St. Malo was the main port on the northeast coast of Brittany. Because of its history as a privateer stronghold, the town was protected by thick stone walls and a fortress complex. Even though the French résistance told the Americans that as many as 10,000 troops were in the area, Army Intelligence estimated that there were only between 3,000 and 6,000 German troops. How they came upon this estimate is unclear, when actually there were more than 12,000 troops that defended the walled city and area. Later it was determined that during the chaos of the breakthrough many local garrisons escaped to St Malo as well as troops ferried in from the Channel Islands. This action swelled the numbers of troops available to defend St Malo. The port was further defended by the small island of Cezembre, with it’s long-range artillery, it could hit targets far out to sea as well as any target inland. The Garrison Commander Colonel Andreas Von Aulock vowed to "fight to the last man" even if that last man was himself. Von Aulock was a veteran of Stalingrad and he was very experienced in street fighting and defense of a city fortification. On August 5th, the French were ordered out of the town. The following morning the Germans demolished all the quays, locks, breakwaters and harbor machinery and set fire to the city. The city fortress had been heavily reinforced with concrete and contained underground tunnels, storage areas, power plants, ammo dumps, living quarters, and even a hospital. The battle was extremely difficult, and required heavy fighting to conquer these fortified German strongholds. They then fought their way through rows of steel gates, anti-tank obstacles and ditches, barbed wire, mine fields, mortar and artillery fire, and machine gun fire from pillbox positions outside the cities. In the cities of St Malo and Dinard they fought a bloody battle. Block-by-block, house-by-house, down narrow streets with snipers and machine gun nests in every house and roof top. Inside the heavily fortified city of St. Malo was the Citadel itself, defended by German troops battle wise from the Normandy campaign. The battle for St. Malo and Dinard required attacks on four different fronts by all three infantry regiments of the 83rd as well as the 121st Infantry Regiment of the 8th Infantry Division. The division was further supported by the tankers of the 705th TD battalion, and elements of the 308th Combat Engineers and the 86th Chemical Battalion. Artillery support consisted of the 83rd’s own artillery as well as a battalion of the VIII Corps artillery. As the French civilians were being evacuated from St. Malo the 83rd began it’s attack. At 0830 on the Morning of the August 5th the 331st Regiment jumped off its advance with it’s 1st and 3rd battalions. The 329th and two battalions of 330th followed suit. The third battalion along with the 83rd Recon battalion was detached to Task Force “A” and was pushing west towards Dinan. The 329th’s 1st and 2nd battalions moved on Chateauneuf and encountered moderate to heavy resistance. 2nd Battalion was hard hit when two of it’s Commanders were lost in the attack. Captain Sharpe recently arrived from the hospital assumed command and pressed on the attack. After a difficult advance the 329th entered Chateuneuf only to be greeted by a heavy volume of artillery and mortar fire. Meanwhile on the right flank Uncle Rolland’s B Company of the 331st advanced along a railroad track about 6 kilometers to a set of concrete canals. As the troops began to cross the Germans opened fire with their concealed machine guns. B company withdrew to the far embankment and dug in. C company in a flanking movement advanced on the German guns and soon silenced them. After 1st battalion achieved it’s objectives they dug in for the night. The next day on August 7th the attack resumed in force. The 121st regiment of the 9th Infantry division under the command of Colonel John R. Jeter crossed the Rance river to destroy the garrison at Dinard. Previously the 121st had taken the surrender of the garrison at Dinan. As the 121st moved north towards Dinard. The 121st quickly found out that every road north to Dinard were blocked by concrete, rock, felled trees and barbed wire, each were covered by camouflaged strong points manned with platoon sized troops with automatic weapons. Needless to say the advance of the 121st was painfully slow. On the afternoon of August 8th the 3rd battalion entered the village of Pleurtuit as the troops moved into the village several German tanks counter-attacked the flanks of the advance and cut off the battalion. For several days the battalion was surrounded and was unable to move forward or to get out of the trap. Cut off and isolated the battalion had to dig in and wait to be rescued. On August 9th the area known as St Joseph’s hill was captured with over 400 prisoners. After the capture of St. Josephs hill the 331st was relieved by the 330th infantry and sent to a position 56 miles west from where they started on the left flank of the assault across the Rance River. Their mission was to relieve the beleaguered 3rd battalion of the 121st Infantry.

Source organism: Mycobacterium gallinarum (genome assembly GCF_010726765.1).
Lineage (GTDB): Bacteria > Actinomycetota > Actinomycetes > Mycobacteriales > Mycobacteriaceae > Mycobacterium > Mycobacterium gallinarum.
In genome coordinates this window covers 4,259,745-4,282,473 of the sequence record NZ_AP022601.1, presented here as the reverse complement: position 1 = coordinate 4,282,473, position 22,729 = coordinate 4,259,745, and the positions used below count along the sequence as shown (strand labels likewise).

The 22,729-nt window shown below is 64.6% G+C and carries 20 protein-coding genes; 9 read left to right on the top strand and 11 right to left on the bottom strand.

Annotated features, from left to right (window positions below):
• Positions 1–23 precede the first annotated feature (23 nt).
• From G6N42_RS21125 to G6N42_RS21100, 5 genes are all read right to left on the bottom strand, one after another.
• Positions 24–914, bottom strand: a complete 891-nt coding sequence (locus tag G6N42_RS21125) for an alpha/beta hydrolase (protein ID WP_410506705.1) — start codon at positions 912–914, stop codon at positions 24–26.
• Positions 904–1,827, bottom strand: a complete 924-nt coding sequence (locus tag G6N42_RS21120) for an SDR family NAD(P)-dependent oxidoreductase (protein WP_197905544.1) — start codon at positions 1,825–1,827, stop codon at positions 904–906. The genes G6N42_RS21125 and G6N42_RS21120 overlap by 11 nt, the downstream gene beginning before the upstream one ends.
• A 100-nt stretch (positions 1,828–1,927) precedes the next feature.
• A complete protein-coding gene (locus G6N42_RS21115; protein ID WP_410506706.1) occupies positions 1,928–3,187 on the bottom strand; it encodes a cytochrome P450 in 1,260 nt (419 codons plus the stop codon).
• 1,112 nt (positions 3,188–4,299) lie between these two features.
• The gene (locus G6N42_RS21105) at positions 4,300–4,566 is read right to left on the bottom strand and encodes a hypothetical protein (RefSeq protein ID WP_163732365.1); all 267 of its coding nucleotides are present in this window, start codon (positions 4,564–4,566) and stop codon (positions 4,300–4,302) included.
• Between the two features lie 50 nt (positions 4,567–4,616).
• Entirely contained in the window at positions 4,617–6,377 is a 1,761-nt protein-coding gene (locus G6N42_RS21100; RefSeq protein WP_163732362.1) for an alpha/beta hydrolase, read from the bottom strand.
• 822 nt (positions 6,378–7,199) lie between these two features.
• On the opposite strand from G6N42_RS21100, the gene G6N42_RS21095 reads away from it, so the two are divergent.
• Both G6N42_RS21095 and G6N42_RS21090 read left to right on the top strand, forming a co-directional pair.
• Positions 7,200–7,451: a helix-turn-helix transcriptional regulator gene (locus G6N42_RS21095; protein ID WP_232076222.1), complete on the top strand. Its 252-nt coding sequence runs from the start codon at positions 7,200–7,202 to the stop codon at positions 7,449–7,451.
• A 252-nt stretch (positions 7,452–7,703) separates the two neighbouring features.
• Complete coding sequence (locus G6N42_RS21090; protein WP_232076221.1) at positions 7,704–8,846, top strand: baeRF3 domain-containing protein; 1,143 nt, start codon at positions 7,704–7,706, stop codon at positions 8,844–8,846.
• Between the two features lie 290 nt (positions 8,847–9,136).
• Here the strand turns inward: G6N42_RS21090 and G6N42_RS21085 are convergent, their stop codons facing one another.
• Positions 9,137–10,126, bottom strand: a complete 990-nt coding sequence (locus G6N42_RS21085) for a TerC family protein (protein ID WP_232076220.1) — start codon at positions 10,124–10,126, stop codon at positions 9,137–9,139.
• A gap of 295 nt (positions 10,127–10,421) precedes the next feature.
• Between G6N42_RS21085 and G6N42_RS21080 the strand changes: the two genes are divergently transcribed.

The Following is an except from the 121st’s official history: The 121st Infantry Regiment, under VIII Corps control, was attached, on August 6th, to the 83rd Infantry Division, and immediately began movement by motor to Dinard. Near Tremereuc, on the following day, it encountered determined resistance. Road blocks and heavy machine gun fire forced the Regiment to detruck and fight its way forward. Scarcely was the attack underway when the enemy showed that he was prepared to offer the most determined resistance. From concrete pillboxes, protected by formidable tank obstacles and numerous minefields and barbed wire entanglements, the Germans fought back. Enemy mortar and machine gun fire was severe, and several tanks were encountered. On August 9th, the 3rd Battalion was cut off from the Regiment. For three days it withstood almost incessant artillery bombardment and repeated attempts by the enemy to annihilate it, suffering many casualties, but throwing the enemy back every time he attacked. Two artillery liaison planes flew over the position, successfully dropping blood plasma, and then collided in mid air, destroying both planes and killing all occupants. At this point General Patton made a visit to General Macon and the 83rd division during the assault to assess the situation at StMalo . When he arrived, he surprised General Macon who had a look of fright in his face. General Patton realized that General Macon probably thought he was there to relieve him. So as Patton's staff car pulled up he shouted "Fine Work" to Macon to relieve the general of any misgivings. After receiving a brief from General Macon, Patton was overheard to have commented that they should go together up to the front lines. To which General Macon replied that if the general wanted to go to the front lines he only needed to walk ahead about forty feet and he would "be in the German lines". Patton was reportedly was silent after that.